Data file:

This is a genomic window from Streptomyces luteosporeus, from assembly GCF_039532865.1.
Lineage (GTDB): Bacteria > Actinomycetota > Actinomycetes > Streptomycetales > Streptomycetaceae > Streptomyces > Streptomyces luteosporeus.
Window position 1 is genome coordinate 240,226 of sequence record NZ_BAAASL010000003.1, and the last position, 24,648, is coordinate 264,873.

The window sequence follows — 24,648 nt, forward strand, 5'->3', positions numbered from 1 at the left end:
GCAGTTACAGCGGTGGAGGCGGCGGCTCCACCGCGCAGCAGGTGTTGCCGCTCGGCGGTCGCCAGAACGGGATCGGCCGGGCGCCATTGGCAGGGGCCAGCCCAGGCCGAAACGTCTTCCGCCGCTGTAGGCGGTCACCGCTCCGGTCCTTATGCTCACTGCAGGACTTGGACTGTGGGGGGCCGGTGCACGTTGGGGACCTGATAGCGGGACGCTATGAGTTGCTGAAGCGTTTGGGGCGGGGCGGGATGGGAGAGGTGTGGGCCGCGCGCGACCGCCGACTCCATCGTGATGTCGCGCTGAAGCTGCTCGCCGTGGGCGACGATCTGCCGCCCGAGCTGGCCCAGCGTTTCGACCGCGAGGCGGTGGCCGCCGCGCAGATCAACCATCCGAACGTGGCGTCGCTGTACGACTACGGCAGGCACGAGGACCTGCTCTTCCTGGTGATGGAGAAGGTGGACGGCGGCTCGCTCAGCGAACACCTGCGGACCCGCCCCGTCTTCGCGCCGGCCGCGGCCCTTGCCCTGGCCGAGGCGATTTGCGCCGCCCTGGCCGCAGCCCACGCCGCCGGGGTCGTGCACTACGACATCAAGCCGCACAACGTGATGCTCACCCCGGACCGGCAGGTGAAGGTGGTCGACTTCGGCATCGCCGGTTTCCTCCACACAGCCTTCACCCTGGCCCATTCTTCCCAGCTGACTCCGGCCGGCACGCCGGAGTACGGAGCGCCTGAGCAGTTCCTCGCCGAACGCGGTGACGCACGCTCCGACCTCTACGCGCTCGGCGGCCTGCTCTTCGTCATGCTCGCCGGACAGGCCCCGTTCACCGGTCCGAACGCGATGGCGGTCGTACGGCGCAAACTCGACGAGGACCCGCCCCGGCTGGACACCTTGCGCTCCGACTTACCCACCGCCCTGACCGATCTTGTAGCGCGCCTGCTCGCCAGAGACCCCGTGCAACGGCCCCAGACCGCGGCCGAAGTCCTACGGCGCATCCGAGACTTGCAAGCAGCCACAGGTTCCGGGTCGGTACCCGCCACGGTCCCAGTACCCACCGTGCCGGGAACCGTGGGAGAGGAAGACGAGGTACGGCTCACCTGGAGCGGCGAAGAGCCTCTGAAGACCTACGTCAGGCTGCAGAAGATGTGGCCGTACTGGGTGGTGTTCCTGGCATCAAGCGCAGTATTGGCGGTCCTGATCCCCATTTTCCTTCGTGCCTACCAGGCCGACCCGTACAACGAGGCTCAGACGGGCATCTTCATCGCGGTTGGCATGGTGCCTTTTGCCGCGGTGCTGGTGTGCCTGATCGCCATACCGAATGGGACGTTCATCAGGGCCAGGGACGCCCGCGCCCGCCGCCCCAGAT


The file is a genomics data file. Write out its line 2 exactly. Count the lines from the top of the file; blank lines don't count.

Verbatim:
Lineage (GTDB): Bacteria > Actinomycetota > Actinomycetes > Streptomycetales > Streptomycetaceae > Streptomyces > Streptomyces luteosporeus.